- MSDN (Microsoft Developer’s Network)—Get the latest information straight from the horse’s mouth.
- Windows Platform Development—This Microsoft site focuses on the creation of software for Windows. It has resources, drivers, specifications, and more.
- VB Wire—”Visual Basic news and information source.” This actively maintained site offers all the latest about VB advancements and deployments.
- .NET Zone—From devX, this site has discussions, how-to’s, and download links. The same people offer ASP Zone and XML Zone with similar types of content.
- C# Corner—This site includes user-submitted articles, links, and news.
- Linux.com—If you develop on Linux, you should definitely review this site. It contains documentation for dozens of development topics, free software, access to user groups, and a new section called Corporate Voices, which offers information about Linux in the enterprise.
- OSDN—”The Open Source Developers Network.” This is required reading and is considered the authority on all things relating to open source development.
- SourceForge—”Breaking down the barriers to open source development.” This site helps coordinate distributed open source development efforts. You can find information about current and past projects and manage your own project. It was recently bought by VA Software (formerly VALinux) and offer an enterprise project management tool.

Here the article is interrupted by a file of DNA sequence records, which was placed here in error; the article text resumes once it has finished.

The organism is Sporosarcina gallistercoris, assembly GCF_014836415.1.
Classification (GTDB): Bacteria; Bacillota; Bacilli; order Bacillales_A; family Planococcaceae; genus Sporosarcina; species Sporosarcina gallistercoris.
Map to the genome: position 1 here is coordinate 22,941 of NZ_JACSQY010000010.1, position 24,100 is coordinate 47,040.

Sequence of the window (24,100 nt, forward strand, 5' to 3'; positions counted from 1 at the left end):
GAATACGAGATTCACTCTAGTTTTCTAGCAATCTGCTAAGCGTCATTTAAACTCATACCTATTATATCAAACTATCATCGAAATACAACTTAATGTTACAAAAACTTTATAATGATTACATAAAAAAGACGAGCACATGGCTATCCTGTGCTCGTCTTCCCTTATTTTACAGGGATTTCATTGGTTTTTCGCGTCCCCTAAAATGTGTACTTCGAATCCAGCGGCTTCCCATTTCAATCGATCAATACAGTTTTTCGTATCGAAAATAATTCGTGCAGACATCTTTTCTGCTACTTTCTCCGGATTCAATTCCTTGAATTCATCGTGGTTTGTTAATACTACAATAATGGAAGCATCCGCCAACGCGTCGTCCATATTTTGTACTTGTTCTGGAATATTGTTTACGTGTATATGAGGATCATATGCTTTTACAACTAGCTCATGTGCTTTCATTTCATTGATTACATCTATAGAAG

- Developer Shed—”The open source Web development site.” Often called DevShed, this site has lots of articles and forums for the open source Web community.
- CPAN (Comprehensive Perl Archive Network)—Here, you’ll find Perl modules, source code, and scripts.
- Perl.com—This is the O’Reilly Perl Web site, with lots of information on Perl, Mod_Perl, and CGI.
- PHP Builder—This excellent site has a large code library, tons of articles, and active forums.
- Zend—Get documentation, more code libraries, and more articles about PHP.
- Python home page—This is the authoritative source for getting Python distributions, documentation, and community help, and for finding links to other great Python resources.
- Pythonware—These people offer professional services, but the site’s main focus is news. It also offers some useful downloads and tutorials and works closely with Guido van Rossum, Python’s creator.
- Scripting News—This site has some good links.